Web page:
Former Chicago Bulls guard Norm Van Lier, seen in 1999, found a new career as a sports radio talk-show host and commentator in Chicago after retiring from the National Basketball Assn.
(Jose M. Osorio / Chicago Tribune)

Norm Van Lier

Ex-Chicago Bulls guard, broadcaster

Norm Van Lier, 61, a former Chicago Bulls guard and broadcaster, was found dead Thursday afternoon in his Chicago home, authorities said.

Firefighters went to his home, just blocks from the United Center arena where the Bulls play, and found Van Lier unresponsive shortly before 1 p.m. He was pronounced dead at the scene, a Chicago Fire Department spokesman said.

Van Lier began his NBA career with the Cincinnati Royals in 1969, starting at guard in his first season opposite Oscar Robertson. He led the league in assists in the 1970-71 season, then was traded to the Bulls 10 games into the 1971-72 season. Van Lier spent nearly seven seasons with Chicago before finishing his pro basketball career with Milwaukee in 1979.

The 6-foot, 1-inch three-time All-Star played on five playoff teams. He was a defensive standout and a fan favorite who was given the nickname “Stormin’ Norman” because of his fiery play. Picked for the NBA All-Defensive first team or second team eight times, he retired after the 1979 season with 8,770 points and 5,217 assists.

Norman Allen Van Lier III was born April 1, 1947, in East Liverpool, Ohio, and grew up in the western Pennsylvania town of Midland, the son of a steelworker and his wife. He played basketball at Saint Francis University in Pennsylvania, where he earned a degree in history.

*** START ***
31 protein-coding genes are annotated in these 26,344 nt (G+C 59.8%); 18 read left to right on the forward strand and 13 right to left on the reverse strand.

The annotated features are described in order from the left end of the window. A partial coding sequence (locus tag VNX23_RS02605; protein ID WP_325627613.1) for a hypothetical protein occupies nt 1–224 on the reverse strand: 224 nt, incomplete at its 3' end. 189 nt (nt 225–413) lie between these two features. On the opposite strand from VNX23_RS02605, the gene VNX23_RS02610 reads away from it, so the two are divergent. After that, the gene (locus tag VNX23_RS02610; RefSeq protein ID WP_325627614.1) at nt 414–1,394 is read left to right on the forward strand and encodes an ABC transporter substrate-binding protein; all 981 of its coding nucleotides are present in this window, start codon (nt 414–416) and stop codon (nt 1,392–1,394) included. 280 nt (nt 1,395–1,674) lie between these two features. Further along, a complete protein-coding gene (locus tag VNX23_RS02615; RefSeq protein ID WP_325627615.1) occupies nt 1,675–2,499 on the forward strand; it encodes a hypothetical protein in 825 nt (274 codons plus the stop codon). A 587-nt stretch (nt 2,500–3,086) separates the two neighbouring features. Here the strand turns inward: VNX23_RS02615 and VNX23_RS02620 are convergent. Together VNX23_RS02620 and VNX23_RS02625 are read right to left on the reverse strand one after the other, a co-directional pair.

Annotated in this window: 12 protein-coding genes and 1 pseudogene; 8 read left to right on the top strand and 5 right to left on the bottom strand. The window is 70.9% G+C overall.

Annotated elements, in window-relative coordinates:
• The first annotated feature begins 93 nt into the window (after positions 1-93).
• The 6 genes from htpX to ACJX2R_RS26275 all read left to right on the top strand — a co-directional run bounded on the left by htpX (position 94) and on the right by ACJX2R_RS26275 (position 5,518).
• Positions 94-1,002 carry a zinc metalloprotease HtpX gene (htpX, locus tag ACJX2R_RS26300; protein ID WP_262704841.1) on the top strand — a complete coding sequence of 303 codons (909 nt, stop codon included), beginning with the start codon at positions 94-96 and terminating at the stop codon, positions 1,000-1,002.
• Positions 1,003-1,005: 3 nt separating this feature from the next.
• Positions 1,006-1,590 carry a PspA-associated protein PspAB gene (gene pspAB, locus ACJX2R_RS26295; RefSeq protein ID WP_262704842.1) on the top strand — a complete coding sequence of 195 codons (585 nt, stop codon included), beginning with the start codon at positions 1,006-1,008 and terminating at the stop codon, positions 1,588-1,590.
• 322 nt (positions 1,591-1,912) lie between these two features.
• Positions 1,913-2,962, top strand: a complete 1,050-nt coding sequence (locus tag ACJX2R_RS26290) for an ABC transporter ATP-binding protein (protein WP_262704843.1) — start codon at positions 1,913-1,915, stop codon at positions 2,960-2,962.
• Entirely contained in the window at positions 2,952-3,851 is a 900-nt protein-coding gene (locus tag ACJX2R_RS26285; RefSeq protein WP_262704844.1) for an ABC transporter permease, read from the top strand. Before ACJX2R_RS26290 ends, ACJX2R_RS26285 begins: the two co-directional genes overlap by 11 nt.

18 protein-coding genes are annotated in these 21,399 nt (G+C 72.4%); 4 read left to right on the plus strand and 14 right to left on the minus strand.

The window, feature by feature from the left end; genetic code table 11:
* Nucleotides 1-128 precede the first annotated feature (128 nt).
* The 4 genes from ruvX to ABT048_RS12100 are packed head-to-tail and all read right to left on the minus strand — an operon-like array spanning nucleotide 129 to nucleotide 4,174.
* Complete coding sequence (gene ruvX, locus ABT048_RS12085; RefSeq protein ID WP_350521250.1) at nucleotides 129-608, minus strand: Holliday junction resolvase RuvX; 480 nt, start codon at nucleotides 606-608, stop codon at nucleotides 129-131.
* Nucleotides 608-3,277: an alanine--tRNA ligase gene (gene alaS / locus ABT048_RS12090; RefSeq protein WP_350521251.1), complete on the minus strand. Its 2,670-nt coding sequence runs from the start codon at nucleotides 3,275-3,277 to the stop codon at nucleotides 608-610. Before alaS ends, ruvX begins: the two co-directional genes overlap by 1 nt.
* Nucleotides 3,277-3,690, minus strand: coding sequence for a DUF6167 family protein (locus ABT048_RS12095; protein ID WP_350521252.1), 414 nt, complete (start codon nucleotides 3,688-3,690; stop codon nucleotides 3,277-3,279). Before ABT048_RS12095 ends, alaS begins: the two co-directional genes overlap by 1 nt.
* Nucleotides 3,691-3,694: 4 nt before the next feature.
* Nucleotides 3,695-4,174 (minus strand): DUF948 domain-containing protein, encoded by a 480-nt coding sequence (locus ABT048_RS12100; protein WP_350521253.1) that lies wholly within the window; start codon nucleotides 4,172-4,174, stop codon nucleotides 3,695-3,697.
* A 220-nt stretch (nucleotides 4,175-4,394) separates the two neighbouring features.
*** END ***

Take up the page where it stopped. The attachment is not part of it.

After retiring from the NBA, Van Lier coached in the Continental Basketball Assn., but couldn’t break into the NBA ranks. He worked as a motivational speaker for a youth program affiliated with Northeastern University’s Center for the Study of Sport in Society. He then found a new career as a sports radio talk-show host and commentator in Chicago.

Wendy Richard

British actress on soap ‘EastEnders’

Wendy Richard, 65, a British actress whose four-decade television career included roles as a sexy sitcom shop assistant and a working-class matriarch on the soap opera “EastEnders,” died Thursday after a long battle with breast cancer.

Richard’s agent, Kevin Francis, said she died in a London clinic with her husband, John Burns, by her side.

Born Wendy Emerton in the northeastern English city of Middlesbrough, Richard was raised above the pub that her parents ran in central London. She left school at age 15 and worked at the Fortnum and Mason department store before studying drama.

She had parts in several of the cheap-and-cheerful “Carry On” film comedies, and in TV shows including “Up Pompeii!” and “The Likely Lads” before becoming famous as Miss Brahms, a staff member of the fictional Grace Bros. department store in the 1970s sitcom “Are You Being Served?”

Richard was known to millions around the world as put-upon matriarch Pauline Fowler in “EastEnders,” a long-running soap set in a close-knit east London neighborhood.

Richard appeared in the show’s first episode in 1985 and stayed for 21 years, depicting Fowler through trials that included her daughter’s teen pregnancy, her son’s HIV diagnosis and her husband’s breakdown, imprisonment and death.

Richard was diagnosed with cancer in the mid-1990s and again in 2002, and learned last year that the disease had returned and spread. She married Burns, her fourth husband, in October.

-- times staff and wire reports